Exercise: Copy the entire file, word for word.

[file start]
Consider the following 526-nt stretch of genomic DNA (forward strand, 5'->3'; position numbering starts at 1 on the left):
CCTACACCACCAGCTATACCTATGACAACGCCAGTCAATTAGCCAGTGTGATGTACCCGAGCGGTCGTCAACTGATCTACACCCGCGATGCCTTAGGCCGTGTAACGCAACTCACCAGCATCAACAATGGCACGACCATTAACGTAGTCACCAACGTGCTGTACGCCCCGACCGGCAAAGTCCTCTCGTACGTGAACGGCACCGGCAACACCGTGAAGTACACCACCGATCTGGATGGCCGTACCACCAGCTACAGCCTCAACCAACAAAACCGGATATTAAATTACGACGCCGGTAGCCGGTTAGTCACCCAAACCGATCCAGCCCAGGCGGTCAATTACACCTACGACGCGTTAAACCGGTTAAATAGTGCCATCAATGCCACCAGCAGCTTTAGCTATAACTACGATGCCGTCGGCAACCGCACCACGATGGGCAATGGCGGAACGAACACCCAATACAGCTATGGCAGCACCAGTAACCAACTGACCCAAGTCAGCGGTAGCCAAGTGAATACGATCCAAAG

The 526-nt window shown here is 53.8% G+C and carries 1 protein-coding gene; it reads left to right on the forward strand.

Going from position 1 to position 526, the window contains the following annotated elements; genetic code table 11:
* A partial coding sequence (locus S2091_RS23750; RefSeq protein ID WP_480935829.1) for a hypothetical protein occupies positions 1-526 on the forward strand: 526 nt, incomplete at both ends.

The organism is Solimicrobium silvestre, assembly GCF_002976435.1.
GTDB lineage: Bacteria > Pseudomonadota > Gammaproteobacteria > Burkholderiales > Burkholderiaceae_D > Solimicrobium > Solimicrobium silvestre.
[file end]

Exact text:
Consider the following 526-nt stretch of genomic DNA (forward strand, 5'->3'; position numbering starts at 1 on the left):
CCTACACCACCAGCTATACCTATGACAACGCCAGTCAATTAGCCAGTGTGATGTACCCGAGCGGTCGTCAACTGATCTACACCCGCGATGCCTTAGGCCGTGTAACGCAACTCACCAGCATCAACAATGGCACGACCATTAACGTAGTCACCAACGTGCTGTACGCCCCGACCGGCAAAGTCCTCTCGTACGTGAACGGCACCGGCAACACCGTGAAGTACACCACCGATCTGGATGGCCGTACCACCAGCTACAGCCTCAACCAACAAAACCGGATATTAAATTACGACGCCGGTAGCCGGTTAGTCACCCAAACCGATCCAGCCCAGGCGGTCAATTACACCTACGACGCGTTAAACCGGTTAAATAGTGCCATCAATGCCACCAGCAGCTTTAGCTATAACTACGATGCCGTCGGCAACCGCACCACGATGGGCAATGGCGGAACGAACACCCAATACAGCTATGGCAGCACCAGTAACCAACTGACCCAAGTCAGCGGTAGCCAAGTGAATACGATCCAAAG

The 526-nt window shown here is 53.8% G+C and carries 1 protein-coding gene; it reads left to right on the forward strand.

Going from position 1 to position 526, the window contains the following annotated elements; genetic code table 11:
* A partial coding sequence (locus S2091_RS23750; RefSeq protein ID WP_480935829.1) for a hypothetical protein occupies positions 1-526 on the forward strand: 526 nt, incomplete at both ends.

The organism is Solimicrobium silvestre, assembly GCF_002976435.1.
GTDB lineage: Bacteria > Pseudomonadota > Gammaproteobacteria > Burkholderiales > Burkholderiaceae_D > Solimicrobium > Solimicrobium silvestre.